I have the sports section on my desk.
If you know me, you likely just spewed coffee from the Caps Lock to the Backspace key. I don’t do sports. I used to do sports, if you count holding down the bench so that the wind wouldn’t blow it over. But now, I don’t do ’em, I don’t watch ’em, I don’t follow ’em.
But my kids…they do sports. When I buy a Sunday paper, they grab the sports section and read it all the way through, which is how I was tipped off to the following story (thanks, Jacob).
Apparently, there is a football team in the Triangle called the Wolfpack. And apparently, they’re not having a good year. In Luke DeCock’s article from Sunday’s News and Observer, he writes:
[Coach Tom] O’Brien said it in so many words: “We’re not a good football team.”
“Just so they realize,” O’Brien added. “They have a tendency to think they’re pretty good. And they’re not.”
And, for good measure, “I haven’t done a good job coaching.”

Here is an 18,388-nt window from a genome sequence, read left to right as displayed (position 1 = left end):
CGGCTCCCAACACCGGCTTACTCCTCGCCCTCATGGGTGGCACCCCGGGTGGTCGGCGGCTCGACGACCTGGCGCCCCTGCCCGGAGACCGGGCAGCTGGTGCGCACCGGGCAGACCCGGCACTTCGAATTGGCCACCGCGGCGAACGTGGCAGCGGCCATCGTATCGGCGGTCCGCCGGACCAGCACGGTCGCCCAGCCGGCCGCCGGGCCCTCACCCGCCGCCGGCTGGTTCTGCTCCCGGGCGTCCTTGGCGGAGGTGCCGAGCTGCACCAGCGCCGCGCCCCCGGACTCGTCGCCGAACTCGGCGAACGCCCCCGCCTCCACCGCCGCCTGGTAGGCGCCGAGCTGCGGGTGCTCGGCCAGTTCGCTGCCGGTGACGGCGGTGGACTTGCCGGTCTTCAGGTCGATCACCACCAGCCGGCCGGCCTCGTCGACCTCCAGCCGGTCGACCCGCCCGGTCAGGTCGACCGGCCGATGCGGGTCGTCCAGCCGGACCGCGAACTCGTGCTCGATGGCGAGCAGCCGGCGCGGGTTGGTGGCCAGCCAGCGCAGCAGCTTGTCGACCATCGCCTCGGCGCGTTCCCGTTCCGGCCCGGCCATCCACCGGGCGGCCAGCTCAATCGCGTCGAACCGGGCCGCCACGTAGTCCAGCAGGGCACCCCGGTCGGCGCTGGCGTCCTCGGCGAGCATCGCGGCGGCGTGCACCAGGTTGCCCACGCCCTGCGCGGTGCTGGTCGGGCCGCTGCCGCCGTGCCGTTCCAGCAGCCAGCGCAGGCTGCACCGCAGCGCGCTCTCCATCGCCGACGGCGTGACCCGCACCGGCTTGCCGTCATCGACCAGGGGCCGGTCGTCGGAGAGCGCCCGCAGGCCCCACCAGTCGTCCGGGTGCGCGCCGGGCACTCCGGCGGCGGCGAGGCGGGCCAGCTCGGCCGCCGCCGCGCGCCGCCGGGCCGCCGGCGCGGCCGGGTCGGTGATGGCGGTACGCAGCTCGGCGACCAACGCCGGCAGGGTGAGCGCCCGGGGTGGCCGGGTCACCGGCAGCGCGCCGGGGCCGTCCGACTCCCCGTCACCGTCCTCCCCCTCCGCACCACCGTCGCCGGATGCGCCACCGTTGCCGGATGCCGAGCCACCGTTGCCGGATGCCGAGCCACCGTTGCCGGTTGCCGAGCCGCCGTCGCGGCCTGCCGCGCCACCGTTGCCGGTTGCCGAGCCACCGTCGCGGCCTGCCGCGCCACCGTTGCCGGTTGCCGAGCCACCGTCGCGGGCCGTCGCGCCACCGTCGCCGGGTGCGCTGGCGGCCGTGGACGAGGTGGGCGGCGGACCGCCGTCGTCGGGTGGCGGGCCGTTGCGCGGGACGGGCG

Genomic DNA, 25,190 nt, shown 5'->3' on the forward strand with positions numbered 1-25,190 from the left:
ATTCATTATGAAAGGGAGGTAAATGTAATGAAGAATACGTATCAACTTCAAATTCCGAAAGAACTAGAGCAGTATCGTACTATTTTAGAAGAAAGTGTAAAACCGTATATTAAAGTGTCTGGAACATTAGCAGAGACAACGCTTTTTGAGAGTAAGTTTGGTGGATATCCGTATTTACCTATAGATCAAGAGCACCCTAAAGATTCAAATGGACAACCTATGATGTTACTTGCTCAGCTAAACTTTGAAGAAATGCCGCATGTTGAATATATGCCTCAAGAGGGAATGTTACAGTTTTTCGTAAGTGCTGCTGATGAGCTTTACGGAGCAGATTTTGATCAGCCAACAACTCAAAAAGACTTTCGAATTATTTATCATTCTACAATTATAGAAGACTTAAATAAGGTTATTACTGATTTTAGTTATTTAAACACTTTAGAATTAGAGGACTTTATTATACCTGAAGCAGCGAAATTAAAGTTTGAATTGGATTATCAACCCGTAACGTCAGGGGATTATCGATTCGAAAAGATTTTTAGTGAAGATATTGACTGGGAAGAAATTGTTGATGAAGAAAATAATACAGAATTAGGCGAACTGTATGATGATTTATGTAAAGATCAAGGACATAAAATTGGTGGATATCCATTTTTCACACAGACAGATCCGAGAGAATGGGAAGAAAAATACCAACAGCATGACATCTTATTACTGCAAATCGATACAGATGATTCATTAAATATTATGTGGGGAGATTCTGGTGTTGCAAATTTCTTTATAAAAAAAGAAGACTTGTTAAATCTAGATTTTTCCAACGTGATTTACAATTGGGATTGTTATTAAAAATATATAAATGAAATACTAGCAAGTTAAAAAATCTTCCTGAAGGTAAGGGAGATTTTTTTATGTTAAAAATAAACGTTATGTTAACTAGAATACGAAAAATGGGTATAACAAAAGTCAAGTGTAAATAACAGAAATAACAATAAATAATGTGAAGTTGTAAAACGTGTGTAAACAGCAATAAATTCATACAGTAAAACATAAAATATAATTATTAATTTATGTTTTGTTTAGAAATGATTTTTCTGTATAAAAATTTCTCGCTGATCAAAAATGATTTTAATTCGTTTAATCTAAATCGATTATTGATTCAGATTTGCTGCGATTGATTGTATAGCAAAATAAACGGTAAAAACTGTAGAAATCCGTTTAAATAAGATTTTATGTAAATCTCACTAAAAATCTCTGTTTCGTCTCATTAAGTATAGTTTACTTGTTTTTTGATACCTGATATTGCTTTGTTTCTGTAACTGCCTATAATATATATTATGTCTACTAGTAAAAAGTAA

Now, I have no idea if O’Brien is being humble and self-depricating or if he speaketh the truth. The closest I’ve ever gotten to State’s field is when I walk by on my way to the fair to get some deep-fried butter. I couldn’t tell you what the Pack’s record is this season if my life depended on it. I don’t know how many RBI’s they had last week or what time tip off is this week. (ba-dum-bum) But the coach illustrates a great truth:
We ain’t as good as we think we are.
Instinctively, we know that. When we lie in bed at night, we realize that we’re not firing life on all cylinders. And what’s more, our friends know it. Our spouse knows it. Our boss most definitely knows it.
But Coach O’Brien was man enough to say it.
He didn’t beat around the bush. He didn’t use positive reinforcement. He didn’t couch the negative in flowery terms. He told the team – straight up – that they’re no good. He even admitted his own failures. That took some guts.
When is the last time someone told you that you weren’t good? The Bible is chock full of those in-your-face messages. “The heart is deceitful above all things, who can know it?” “There is none righteous, not one.” “All have sinned and fallen short of the glory of God.”
The difference between scripture and Coach O’Brien is clear: scripture provides a remedy that’s organic, while the best a football team can hope for is mechanics.
We break and then try to fix it ourselves. The gospel breaks and then heals.
We use lies to cover our self-deception. The gospel speaks the truth of hope on top of the truth of our hopelessness.
We say “do.” The gospel says “done.”